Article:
The next scene, The Sentence, is an unusual one to find in a series about Eve, especially by a Jewish artist. Granirer relates that on a visit to Strasbourg Cathedral in France, she was “shocked to see that the craftsman who had designed the window chose to portray Mary Magdalene [sic] lying flat on her belly at His feet. Unlike other representations of similar scenes showing Christ himself or His apostles washing feet … where they were shown kneeling in a dignified posture, here the woman was shown in a totally subservient position.” Christ in his role of the Second Adam looks benignly down on the eternally groveling penitent Eve: “In the stained glass window / enshrined in medieval forms / OFFICIAL POLICY: / woman, like a faithful dog / at her master’s feet, / is sentenced forever / to love and to obey.” Above the window, pencil drawings of women “playing the parts” of glamorous seductresses hover; however, the one at the far left shows the anguish and sorrow the rest are hiding. In subsequent scenes, the “token woman of influence,” the Virgin Mary, “a goddess without power / a virgin / eternally pure” is shown sitting demurely on a little cloud, behind her glorious son, and the Virgin and the Whore are shown side by side in golden shrines topped by symbols of Christianity, Judaism and Islam. Adam sits astride on top of the structure, savouring “the sweet taste of the apple” that is “only for him who writes the laws.

Granirer describes the year-long Trials of Eve project as a personal spiritual journey involving her recognition as a Jew that the jealous warrior God “Jehovah” had lost his appeal for her, her struggle with her own Cannibal Birds of fear and conscience, and her own quest for a vision of a humanity where the two halves of the puzzle, male and female, will interact as equal. In the questionnaire, she states that shortly after The Trials was published, she read and was excited by Elaine Pagels’s Adam, Eve and the Serpent, and that subsequently she has been an enthusiastic reader of feminist theology/thealogy, especially works by Jewish scholars. Her implicit Eve/Job typology is original, as is her reinterpretation of the “temptation” in terms of Kwakiutl mythology. Her identification of Eve with the stereotype of Mary Magdalene as the eternally grovelling penitent whore is also a piece of striking feminist theological interpretation.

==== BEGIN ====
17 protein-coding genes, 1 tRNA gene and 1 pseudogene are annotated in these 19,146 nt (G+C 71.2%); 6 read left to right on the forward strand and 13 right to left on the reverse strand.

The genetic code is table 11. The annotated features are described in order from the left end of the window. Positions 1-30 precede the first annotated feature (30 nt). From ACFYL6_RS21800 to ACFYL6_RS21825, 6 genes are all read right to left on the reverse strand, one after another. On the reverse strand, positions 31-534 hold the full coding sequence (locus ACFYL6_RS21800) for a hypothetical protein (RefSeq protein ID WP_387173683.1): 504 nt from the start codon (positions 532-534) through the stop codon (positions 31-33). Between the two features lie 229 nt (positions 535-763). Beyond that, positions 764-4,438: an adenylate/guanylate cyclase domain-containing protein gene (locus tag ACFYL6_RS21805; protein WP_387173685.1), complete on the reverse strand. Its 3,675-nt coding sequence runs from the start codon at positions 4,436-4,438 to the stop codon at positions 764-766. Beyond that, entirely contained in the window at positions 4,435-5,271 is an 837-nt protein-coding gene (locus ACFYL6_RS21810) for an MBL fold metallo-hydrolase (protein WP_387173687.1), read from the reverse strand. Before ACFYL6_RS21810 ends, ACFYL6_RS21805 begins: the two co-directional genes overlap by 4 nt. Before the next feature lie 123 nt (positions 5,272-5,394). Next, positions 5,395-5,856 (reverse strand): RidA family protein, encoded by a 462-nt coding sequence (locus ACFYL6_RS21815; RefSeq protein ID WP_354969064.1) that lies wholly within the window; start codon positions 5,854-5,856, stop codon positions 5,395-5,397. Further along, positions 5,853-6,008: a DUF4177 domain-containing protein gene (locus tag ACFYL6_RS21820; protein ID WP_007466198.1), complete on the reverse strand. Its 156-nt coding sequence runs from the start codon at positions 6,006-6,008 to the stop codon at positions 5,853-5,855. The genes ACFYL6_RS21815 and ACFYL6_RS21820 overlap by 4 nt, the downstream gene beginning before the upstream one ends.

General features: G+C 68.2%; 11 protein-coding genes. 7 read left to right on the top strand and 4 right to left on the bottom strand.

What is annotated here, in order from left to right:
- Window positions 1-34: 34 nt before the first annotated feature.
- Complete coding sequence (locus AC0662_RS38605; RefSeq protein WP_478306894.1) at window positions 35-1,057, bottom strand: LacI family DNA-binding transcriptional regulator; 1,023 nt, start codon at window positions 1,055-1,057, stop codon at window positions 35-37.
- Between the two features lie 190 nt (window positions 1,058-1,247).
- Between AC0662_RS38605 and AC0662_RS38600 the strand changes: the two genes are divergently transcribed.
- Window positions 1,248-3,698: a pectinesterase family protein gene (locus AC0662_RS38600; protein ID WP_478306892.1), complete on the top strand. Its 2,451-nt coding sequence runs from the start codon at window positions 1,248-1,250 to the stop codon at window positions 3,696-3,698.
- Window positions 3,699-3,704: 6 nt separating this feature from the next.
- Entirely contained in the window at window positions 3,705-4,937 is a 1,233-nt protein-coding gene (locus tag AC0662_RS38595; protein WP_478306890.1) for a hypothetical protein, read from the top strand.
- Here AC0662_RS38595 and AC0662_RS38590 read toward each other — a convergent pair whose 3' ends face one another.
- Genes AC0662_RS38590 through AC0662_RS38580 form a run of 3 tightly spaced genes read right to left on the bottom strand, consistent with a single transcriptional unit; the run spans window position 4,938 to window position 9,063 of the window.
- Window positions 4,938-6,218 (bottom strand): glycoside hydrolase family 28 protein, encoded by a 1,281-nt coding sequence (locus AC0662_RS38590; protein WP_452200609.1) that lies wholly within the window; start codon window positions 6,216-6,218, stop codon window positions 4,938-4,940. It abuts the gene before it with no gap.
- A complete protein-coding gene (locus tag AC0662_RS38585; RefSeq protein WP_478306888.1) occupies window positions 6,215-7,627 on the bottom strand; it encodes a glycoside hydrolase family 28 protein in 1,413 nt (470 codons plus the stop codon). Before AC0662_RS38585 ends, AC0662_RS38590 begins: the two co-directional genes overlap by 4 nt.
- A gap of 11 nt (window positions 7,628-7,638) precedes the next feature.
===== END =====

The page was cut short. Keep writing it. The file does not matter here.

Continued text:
From Feminist Theology with a Canadian Accent : Canadian Perspectives on Contextual Feminist Theology
Edited by Mary Ann Beavis with Elaine Guillemin and Barbara Pell
Novalis, Saint Paul University, Ottawa, 2008.
Included here with the permission of Novalis, Saint Paul University, Ottawa
For version with footnotes, click here

The poems follow the art adroitly, they are illuminated by the visual image, they don’t compete for the same space in our attention, or our senses. One serves the other as the script does an actor. I wouldn’t change a thing. It is too beautiful a relationship to break up.
George McWhirter, poet and Head of Creative Writing
University of British Columbia

Granirer is another Eve, recreating herself in the image of a more inclusive humanity.
Lucy Lippard, art critic and writer
New York

After seeing and reading Granirer’s THE TRIALS OF EVE, we will not think of Eve, the fall from grace or the expulsion from the garden in the traditional way again.
Ann Rosenberg, artist, writer and curator

An amazing accomplishment. There is a sense that runs through all the work that you have remained true to yourself without being caught up in the trend of the moment –  or of the decade. There is also a sense of the defining moment, the revelation, the satori which is deeply moving and then is mined for inspiration.
And a sense of incredible work, of devotion to your work which has run through your whole life. This work – and this show – prove what we have known all along, that you are a fabulous artist!
Sometimes it takes a show this extensive, however, to prove it so conclusively.
From the visitor’s book for Celebrating a Life’s Work
Richmond Art Gallery, Richmond BC

Ed Varney, artist, curator, writer
1998

Reviews : Selected Excerpts


A.R.T. 1982 triptych, mixed media on paper, 30 x 66 inches

 

Pnina’s work is the kind that you could live with for years and still discover something new.